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Zenith Parkour Class - A Big Hit

On Sunday, October 5th, I ran a free "Parkour and Obstacle Coursing Workshop" at Zenith Gymnastics in Rochester, New York.

I've been working with Zenith Gymnastics through the RIT Gymnastics club since the end of last summer. I was calling all the local gyms I could find, trying to find somewhere that would give us access to their equipment and facilities and let us train there. After some negotiation, RIT Gymnastics started going there weekly, learning from Sasha and Maria Kourbatova - Russian olympic gold metalists and leaders in their fields. We learned a lot over the year, and we're looking forward to a very successful second year with them!

Amy, the owner of Zenith Gymnastics, has been trying to expand her boys program. My roommate, co-founder of Rochester Parkour, and President of the RIT Gymnastics Club Charles Moreland, offered his help and has begun to teach some of the Boy's Gymnastics classes at Zenith.

Back in August, I called Amy to confirm plans for Gymnastics this year. At the end of this call, I proposed to her the idea of starting a Parkour class. She was interested in the idea, and told me to develop a curriculum and some flyers. I came up with several different ways for the class to work, depending on some of Amy's goals, and we finally settled on a 4 week class aimed towards Zenith's primary demographic, 8-14 year olds.

Yesterday, I ran a free workshop at Zenith to generate some interest. Five kids arrived, and there were between eight and ten more on the list of people interested. Two brothers, around age 9, two fourteen year olds, and a seven year old.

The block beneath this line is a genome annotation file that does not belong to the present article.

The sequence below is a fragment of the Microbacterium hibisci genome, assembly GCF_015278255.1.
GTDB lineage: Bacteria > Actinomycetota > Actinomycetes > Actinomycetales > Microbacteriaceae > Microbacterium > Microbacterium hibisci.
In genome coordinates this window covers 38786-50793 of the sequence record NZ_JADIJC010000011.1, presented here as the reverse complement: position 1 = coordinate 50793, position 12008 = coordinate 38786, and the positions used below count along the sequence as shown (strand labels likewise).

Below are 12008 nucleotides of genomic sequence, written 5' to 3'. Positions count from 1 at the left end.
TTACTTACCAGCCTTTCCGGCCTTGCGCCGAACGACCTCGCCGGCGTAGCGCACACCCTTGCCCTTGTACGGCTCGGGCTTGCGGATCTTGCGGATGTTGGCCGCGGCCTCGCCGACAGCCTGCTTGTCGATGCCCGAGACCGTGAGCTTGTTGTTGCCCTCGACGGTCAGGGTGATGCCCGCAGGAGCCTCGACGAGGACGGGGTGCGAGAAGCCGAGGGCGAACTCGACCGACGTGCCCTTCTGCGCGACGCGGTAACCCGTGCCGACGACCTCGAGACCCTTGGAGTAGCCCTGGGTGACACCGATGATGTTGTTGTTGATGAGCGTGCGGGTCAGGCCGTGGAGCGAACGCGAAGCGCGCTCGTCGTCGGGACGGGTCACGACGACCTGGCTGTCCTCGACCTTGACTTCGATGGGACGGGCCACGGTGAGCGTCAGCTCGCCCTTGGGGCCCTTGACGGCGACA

5 ways to stay inspired and creative

On Chris Scheidies

For anyone trying to create art for an extended period of time, it can become hard to get new ideas or maybe you just get a bit burnt out because of the grind. Some people call this mind funk, or maybe writers block. I am not a neuroscientist but my understanding is that your brain forms certain patterns and can get stuck in a routine. The goal then would be to violently break the routine. Once I read a interview with Erykah Badu , and she discussed how writers block is a myth and sometimes you are just learning a lesson from life. That seems very poetic to me and something that seems true in my own life, so Erykah didnt write for a few years and then wrote about a thousands songs in a year, cool stuff. At any rate here are a few things I have done over the years to break routine and stay creative.

#1 Take a break from the typical genres you enjoy. If you only listen to hip-hop check out metal, if you only like fiction get some non-fiction, if you look at surrealistic paintings….well you get the idea. Spend some time with these new genres, get to know and enjoy them.

#2 Get two magazines, find a page in each magazine with people on them. Rip the page out of each magazine. Now write a short story as to how these two people are connected.

#3 Everyday get out for at least a 20 minute walk by yourself with no phone or music players. You need to be alone with your thoughts.

#4 Go to a new part of town you have never been to before. Go to a new coffee shop and strike up a conversation with a stranger. Maybe someone you would normally be afraid to talk with, it also helps if they have totally different religion and/or political views are you. Try and really see their side and be in their shoes. Make a new friend and get a new perspective.

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